I am linking up to the Sunday Post hosted by Kim of Caffeinated Book Reviewer and The Sunday Salon (TSS) hosted by Deb Nance of Readerbuzz where participants recap our week, talk about what we are reading, share any new books that have come our way, and whatever else we want to talk about. I am also linking It's Monday! What Are you Reading? hosted by Kathryn of Book Date where readers talk about what they have been, are and will be reading.
This past week got away from me as they often seem to do this time of year. Health issues, work and school, birthday celebrations, and last minute supply shopping for science camp. Mouse is heading off to the mountains for a few days with her class at school. I was half expecting a letter from the school saying camp was cancelled because of the snow and rain, but it is still on. Hopefully the expected inclement weather will skip her side of the mountain. Regardless, I hope she has a good time.
I was not as drawn to the mystery in A Perilous Undertaking as I had been with the one in the first book, although it was interesting. I felt it was overshadowed by Stoker's personal conflict with his family--or perhaps it was because I was more interested in seeing where that storyline went. Regardless, I enjoyed getting to know Stoker a little better--a character I already liked--and it is evident he and Veronica have more in common family baggage wise than they first realized. I really liked how Lady Wellingtonia Beauclerk's character was tied into the novel--not to mention quite liking the character herself. Somehow I suspect this is not the last I have seen of her in the series. Overall, a strong second book in the series. I look forward to reading more.
There is a lot of set up in this novel and it took awhile for the mystery part to get off the ground. Someone had tried to kill Lucy's grandmother and she must find out who before she ends up being the one killed. While the motive was quite obvious from the start, the who was less clear as there are a few suspects that could have wanted Lucy and her grandmother dead. Mystery, mixed with a bit of humor, a hint at possible romance to come, a knitting club made up of vampires, and an adorable feline familiar, this cozy paranormal mystery was just plain fun to read. I can see myself reading more.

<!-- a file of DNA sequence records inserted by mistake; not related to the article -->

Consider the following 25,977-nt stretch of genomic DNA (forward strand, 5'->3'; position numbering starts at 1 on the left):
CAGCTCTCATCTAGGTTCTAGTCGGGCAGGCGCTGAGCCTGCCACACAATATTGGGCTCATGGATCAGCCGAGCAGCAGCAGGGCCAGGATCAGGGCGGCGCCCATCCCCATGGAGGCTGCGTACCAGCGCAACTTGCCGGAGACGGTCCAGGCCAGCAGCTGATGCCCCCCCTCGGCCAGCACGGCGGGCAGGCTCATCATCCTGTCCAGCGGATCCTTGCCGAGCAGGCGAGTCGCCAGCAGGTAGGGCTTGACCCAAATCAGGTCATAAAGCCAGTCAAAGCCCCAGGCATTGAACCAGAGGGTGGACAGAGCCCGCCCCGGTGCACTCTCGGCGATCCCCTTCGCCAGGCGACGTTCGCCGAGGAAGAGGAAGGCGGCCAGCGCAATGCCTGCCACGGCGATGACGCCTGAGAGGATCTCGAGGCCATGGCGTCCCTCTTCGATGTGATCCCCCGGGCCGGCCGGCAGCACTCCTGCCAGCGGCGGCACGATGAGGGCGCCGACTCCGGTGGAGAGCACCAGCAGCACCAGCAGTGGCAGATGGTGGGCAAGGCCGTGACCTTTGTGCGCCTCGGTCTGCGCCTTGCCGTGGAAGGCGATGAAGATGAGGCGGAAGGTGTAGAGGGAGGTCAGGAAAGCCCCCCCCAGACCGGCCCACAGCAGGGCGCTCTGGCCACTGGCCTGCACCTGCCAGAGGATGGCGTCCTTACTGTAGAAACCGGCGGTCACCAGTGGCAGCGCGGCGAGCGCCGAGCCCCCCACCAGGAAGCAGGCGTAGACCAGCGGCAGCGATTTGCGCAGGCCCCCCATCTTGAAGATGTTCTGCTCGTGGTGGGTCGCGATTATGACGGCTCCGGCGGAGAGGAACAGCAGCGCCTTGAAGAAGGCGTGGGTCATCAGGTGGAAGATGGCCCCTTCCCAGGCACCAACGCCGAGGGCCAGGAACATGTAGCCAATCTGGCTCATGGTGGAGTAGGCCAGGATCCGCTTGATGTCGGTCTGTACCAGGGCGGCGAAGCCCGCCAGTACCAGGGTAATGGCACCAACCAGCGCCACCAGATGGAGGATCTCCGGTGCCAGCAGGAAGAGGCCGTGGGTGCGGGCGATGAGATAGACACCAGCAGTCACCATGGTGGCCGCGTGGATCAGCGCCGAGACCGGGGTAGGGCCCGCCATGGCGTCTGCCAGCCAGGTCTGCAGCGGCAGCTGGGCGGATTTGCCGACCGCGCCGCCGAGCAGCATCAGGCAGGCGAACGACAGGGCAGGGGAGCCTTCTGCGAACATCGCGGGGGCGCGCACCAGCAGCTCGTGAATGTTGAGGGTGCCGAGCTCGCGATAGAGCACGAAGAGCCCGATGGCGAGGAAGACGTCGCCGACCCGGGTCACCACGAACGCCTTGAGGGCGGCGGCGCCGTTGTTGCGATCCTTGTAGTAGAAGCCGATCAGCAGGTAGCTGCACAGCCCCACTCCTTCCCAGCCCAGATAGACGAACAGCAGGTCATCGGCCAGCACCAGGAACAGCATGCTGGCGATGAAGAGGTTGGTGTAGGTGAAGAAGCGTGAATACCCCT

Books like this are so important, especially at a time when there are factions of people who want to erase, whitewash or minimize parts of history that make them uncomfortable. In How the Word Passed, Clint Smith takes readers on a journey to various monuments and landmarks across the United States (like the Monticello and Whitney Plantations, Angola Prison, Blandford Cemetery, Galveston Island, and New York City), as well as Gorée Island in Africa, sharing the history and role slavery has played in the United States and how it has impacted generations of people; the repercussions still being felt today. I like that the author included interviews throughout the book with people he met along the way, whether experts or just your regular tourist. He also shared records of testimonies by enslaved people. This is a book that should make everyone feel uncomfortable, that human beings can treat other human beings this way. If anything this book stresses how important it is that we do not ignore our history, that we need to study it and reflect on it if we want to move forward and effect change. Especially the parts that make us uncomfortable.
My TBR List is hosted by the awesome Michelle at Because Reading. It’s a fun way to choose a book from your TBR pile to read. The 1st Saturday of every month, I will list 3 books I am considering reading and let you vote for my next read during that month. My review will follow (unfortunately, not likely in the same month, but eventually--that's all I can promise).
Thank you to everyone who voted in my March TBR List Poll this past week! From the comments, I half expected Episode Thirteen by Craig DiLouie to win, but it actually came in last with only eight (8) votes. Louise Erdrich's The Sentence got nine (9) votes; and winning with twelve (12) votes is Under the Whispering Door by T.J. Klune. I look forward to starting it soon!
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